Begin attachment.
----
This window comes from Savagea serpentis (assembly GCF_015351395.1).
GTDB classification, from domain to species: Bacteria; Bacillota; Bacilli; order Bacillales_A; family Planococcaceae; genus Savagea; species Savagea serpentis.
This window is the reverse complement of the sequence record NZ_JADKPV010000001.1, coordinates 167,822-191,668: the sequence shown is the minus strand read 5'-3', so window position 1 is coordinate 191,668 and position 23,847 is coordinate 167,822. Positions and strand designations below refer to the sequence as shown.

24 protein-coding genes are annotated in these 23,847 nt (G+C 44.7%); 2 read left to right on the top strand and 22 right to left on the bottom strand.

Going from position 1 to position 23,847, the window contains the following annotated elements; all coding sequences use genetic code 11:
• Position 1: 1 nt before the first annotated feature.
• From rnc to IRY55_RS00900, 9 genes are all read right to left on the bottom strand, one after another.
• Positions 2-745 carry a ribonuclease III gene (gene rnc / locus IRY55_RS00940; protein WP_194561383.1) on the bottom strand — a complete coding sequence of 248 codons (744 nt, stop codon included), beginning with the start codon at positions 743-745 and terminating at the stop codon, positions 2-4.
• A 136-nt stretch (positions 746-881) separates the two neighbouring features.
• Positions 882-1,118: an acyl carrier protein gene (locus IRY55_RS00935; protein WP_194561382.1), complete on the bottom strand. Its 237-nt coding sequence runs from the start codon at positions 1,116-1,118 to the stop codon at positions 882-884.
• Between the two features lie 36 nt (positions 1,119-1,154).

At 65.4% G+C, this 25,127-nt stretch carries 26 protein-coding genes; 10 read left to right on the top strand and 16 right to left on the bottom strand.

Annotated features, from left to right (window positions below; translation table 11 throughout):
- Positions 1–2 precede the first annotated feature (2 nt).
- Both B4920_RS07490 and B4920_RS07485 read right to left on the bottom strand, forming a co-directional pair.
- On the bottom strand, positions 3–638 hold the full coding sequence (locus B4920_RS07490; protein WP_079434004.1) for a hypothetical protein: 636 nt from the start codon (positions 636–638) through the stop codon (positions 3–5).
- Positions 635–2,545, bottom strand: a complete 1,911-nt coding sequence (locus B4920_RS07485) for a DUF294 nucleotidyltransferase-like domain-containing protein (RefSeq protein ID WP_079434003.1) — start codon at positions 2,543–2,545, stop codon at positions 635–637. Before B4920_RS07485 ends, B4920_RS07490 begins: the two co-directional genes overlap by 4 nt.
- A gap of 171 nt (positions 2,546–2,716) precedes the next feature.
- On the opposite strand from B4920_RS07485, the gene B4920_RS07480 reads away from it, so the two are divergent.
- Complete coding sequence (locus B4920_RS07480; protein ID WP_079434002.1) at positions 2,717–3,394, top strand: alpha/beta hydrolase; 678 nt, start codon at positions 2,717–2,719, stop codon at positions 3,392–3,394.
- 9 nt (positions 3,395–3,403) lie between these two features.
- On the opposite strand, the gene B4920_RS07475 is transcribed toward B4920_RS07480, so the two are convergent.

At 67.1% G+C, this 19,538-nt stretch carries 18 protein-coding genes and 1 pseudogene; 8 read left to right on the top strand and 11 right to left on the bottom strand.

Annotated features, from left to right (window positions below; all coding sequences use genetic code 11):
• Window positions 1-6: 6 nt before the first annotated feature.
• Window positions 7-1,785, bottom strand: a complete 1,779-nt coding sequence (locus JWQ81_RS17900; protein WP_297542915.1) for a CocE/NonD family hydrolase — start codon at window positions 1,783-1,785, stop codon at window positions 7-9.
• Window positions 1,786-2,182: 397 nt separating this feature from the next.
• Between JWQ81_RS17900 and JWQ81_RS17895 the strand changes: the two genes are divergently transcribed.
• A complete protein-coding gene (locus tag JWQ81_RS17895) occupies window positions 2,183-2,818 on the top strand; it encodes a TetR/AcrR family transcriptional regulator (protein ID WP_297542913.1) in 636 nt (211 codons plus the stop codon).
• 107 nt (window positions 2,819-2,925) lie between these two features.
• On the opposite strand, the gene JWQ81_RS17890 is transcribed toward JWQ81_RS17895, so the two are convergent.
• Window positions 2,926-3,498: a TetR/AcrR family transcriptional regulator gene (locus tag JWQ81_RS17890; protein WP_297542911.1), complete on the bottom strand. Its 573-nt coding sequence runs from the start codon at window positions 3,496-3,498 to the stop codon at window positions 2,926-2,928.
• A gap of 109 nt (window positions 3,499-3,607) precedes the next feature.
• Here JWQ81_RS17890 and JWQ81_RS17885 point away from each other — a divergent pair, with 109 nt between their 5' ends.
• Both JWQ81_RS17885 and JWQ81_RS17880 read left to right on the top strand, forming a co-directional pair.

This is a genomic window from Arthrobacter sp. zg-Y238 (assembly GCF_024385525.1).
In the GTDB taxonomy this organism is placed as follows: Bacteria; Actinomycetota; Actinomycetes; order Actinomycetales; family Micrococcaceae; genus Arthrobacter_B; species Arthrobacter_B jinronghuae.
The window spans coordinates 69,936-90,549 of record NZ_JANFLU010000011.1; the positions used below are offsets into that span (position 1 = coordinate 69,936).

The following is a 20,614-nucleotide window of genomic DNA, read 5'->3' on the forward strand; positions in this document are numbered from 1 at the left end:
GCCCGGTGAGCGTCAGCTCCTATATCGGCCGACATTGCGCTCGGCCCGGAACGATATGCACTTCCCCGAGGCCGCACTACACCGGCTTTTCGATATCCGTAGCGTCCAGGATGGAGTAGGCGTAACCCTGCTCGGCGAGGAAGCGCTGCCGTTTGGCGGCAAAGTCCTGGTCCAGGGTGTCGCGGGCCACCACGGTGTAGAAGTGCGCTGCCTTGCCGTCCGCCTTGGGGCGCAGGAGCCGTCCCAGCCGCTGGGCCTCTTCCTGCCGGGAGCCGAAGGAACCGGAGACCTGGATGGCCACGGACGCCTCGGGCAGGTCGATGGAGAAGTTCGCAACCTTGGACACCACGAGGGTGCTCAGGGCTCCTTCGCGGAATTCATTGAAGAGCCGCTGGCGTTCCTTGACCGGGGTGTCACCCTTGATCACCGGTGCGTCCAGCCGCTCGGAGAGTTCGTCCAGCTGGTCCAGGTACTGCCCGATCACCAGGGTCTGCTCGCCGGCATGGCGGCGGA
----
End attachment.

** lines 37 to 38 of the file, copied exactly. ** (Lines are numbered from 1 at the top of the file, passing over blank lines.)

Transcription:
In the GTDB taxonomy this organism is placed as follows: Bacteria; Actinomycetota; Actinomycetes; order Actinomycetales; family Micrococcaceae; genus Arthrobacter_B; species Arthrobacter_B jinronghuae.
The window spans coordinates 69,936-90,549 of record NZ_JANFLU010000011.1; the positions used below are offsets into that span (position 1 = coordinate 69,936).